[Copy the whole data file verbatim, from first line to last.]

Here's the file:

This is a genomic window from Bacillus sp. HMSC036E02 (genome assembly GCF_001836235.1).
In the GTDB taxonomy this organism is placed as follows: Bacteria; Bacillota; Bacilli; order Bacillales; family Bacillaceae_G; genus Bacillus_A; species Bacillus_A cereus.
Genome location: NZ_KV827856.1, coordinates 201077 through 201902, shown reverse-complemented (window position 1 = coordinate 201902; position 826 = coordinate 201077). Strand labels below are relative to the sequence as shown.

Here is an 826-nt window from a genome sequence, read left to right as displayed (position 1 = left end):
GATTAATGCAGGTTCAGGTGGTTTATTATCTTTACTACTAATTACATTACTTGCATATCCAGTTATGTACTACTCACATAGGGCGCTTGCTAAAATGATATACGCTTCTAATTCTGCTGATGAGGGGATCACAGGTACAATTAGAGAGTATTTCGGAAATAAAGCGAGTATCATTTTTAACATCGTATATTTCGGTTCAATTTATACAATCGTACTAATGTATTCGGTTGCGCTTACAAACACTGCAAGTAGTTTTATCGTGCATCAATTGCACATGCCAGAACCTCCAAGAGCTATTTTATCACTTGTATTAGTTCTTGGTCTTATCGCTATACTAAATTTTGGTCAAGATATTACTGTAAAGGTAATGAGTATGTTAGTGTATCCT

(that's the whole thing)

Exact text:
This is a genomic window from Bacillus sp. HMSC036E02 (genome assembly GCF_001836235.1).
In the GTDB taxonomy this organism is placed as follows: Bacteria; Bacillota; Bacilli; order Bacillales; family Bacillaceae_G; genus Bacillus_A; species Bacillus_A cereus.
Genome location: NZ_KV827856.1, coordinates 201077 through 201902, shown reverse-complemented (window position 1 = coordinate 201902; position 826 = coordinate 201077). Strand labels below are relative to the sequence as shown.

Here is an 826-nt window from a genome sequence, read left to right as displayed (position 1 = left end):
GATTAATGCAGGTTCAGGTGGTTTATTATCTTTACTACTAATTACATTACTTGCATATCCAGTTATGTACTACTCACATAGGGCGCTTGCTAAAATGATATACGCTTCTAATTCTGCTGATGAGGGGATCACAGGTACAATTAGAGAGTATTTCGGAAATAAAGCGAGTATCATTTTTAACATCGTATATTTCGGTTCAATTTATACAATCGTACTAATGTATTCGGTTGCGCTTACAAACACTGCAAGTAGTTTTATCGTGCATCAATTGCACATGCCAGAACCTCCAAGAGCTATTTTATCACTTGTATTAGTTCTTGGTCTTATCGCTATACTAAATTTTGGTCAAGATATTACTGTAAAGGTAATGAGTATGTTAGTGTATCCT